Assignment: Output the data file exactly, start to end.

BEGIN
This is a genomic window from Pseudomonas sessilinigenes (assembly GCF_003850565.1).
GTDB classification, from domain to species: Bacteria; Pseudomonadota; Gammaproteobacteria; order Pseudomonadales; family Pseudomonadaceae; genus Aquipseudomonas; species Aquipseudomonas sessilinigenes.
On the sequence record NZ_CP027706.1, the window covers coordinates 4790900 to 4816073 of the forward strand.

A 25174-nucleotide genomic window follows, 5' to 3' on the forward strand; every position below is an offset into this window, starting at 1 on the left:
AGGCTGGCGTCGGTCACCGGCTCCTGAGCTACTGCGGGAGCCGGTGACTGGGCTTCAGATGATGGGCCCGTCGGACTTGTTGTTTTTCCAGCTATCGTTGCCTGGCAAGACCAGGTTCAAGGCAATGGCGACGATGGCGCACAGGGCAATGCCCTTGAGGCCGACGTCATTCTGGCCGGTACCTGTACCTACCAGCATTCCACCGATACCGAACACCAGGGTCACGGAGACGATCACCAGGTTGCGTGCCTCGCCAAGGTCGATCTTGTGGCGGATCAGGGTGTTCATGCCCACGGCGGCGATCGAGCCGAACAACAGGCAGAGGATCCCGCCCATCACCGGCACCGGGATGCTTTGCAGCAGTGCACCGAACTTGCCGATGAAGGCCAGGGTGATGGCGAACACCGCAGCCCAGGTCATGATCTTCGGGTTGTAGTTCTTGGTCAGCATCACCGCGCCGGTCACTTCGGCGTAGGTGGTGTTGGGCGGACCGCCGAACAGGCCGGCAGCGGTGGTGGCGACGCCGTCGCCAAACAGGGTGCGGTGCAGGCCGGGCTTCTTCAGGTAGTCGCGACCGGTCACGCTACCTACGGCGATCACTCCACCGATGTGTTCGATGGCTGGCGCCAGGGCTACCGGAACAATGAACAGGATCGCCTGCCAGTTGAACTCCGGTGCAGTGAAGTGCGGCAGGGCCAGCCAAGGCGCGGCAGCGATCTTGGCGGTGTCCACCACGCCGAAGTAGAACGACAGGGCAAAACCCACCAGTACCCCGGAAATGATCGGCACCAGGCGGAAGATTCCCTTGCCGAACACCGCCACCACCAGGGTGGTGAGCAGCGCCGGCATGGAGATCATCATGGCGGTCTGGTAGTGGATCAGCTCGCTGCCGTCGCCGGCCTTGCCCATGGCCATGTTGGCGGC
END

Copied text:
This is a genomic window from Pseudomonas sessilinigenes (assembly GCF_003850565.1).
GTDB classification, from domain to species: Bacteria; Pseudomonadota; Gammaproteobacteria; order Pseudomonadales; family Pseudomonadaceae; genus Aquipseudomonas; species Aquipseudomonas sessilinigenes.
On the sequence record NZ_CP027706.1, the window covers coordinates 4790900 to 4816073 of the forward strand.

A 25174-nucleotide genomic window follows, 5' to 3' on the forward strand; every position below is an offset into this window, starting at 1 on the left:
AGGCTGGCGTCGGTCACCGGCTCCTGAGCTACTGCGGGAGCCGGTGACTGGGCTTCAGATGATGGGCCCGTCGGACTTGTTGTTTTTCCAGCTATCGTTGCCTGGCAAGACCAGGTTCAAGGCAATGGCGACGATGGCGCACAGGGCAATGCCCTTGAGGCCGACGTCATTCTGGCCGGTACCTGTACCTACCAGCATTCCACCGATACCGAACACCAGGGTCACGGAGACGATCACCAGGTTGCGTGCCTCGCCAAGGTCGATCTTGTGGCGGATCAGGGTGTTCATGCCCACGGCGGCGATCGAGCCGAACAACAGGCAGAGGATCCCGCCCATCACCGGCACCGGGATGCTTTGCAGCAGTGCACCGAACTTGCCGATGAAGGCCAGGGTGATGGCGAACACCGCAGCCCAGGTCATGATCTTCGGGTTGTAGTTCTTGGTCAGCATCACCGCGCCGGTCACTTCGGCGTAGGTGGTGTTGGGCGGACCGCCGAACAGGCCGGCAGCGGTGGTGGCGACGCCGTCGCCAAACAGGGTGCGGTGCAGGCCGGGCTTCTTCAGGTAGTCGCGACCGGTCACGCTACCTACGGCGATCACTCCACCGATGTGTTCGATGGCTGGCGCCAGGGCTACCGGAACAATGAACAGGATCGCCTGCCAGTTGAACTCCGGTGCAGTGAAGTGCGGCAGGGCCAGCCAAGGCGCGGCAGCGATCTTGGCGGTGTCCACCACGCCGAAGTAGAACGACAGGGCAAAACCCACCAGTACCCCGGAAATGATCGGCACCAGGCGGAAGATTCCCTTGCCGAACACCGCCACCACCAGGGTGGTGAGCAGCGCCGGCATGGAGATCATCATGGCGGTCTGGTAGTGGATCAGCTCGCTGCCGTCGCCGGCCTTGCCCATGGCCATGTTGGCGGC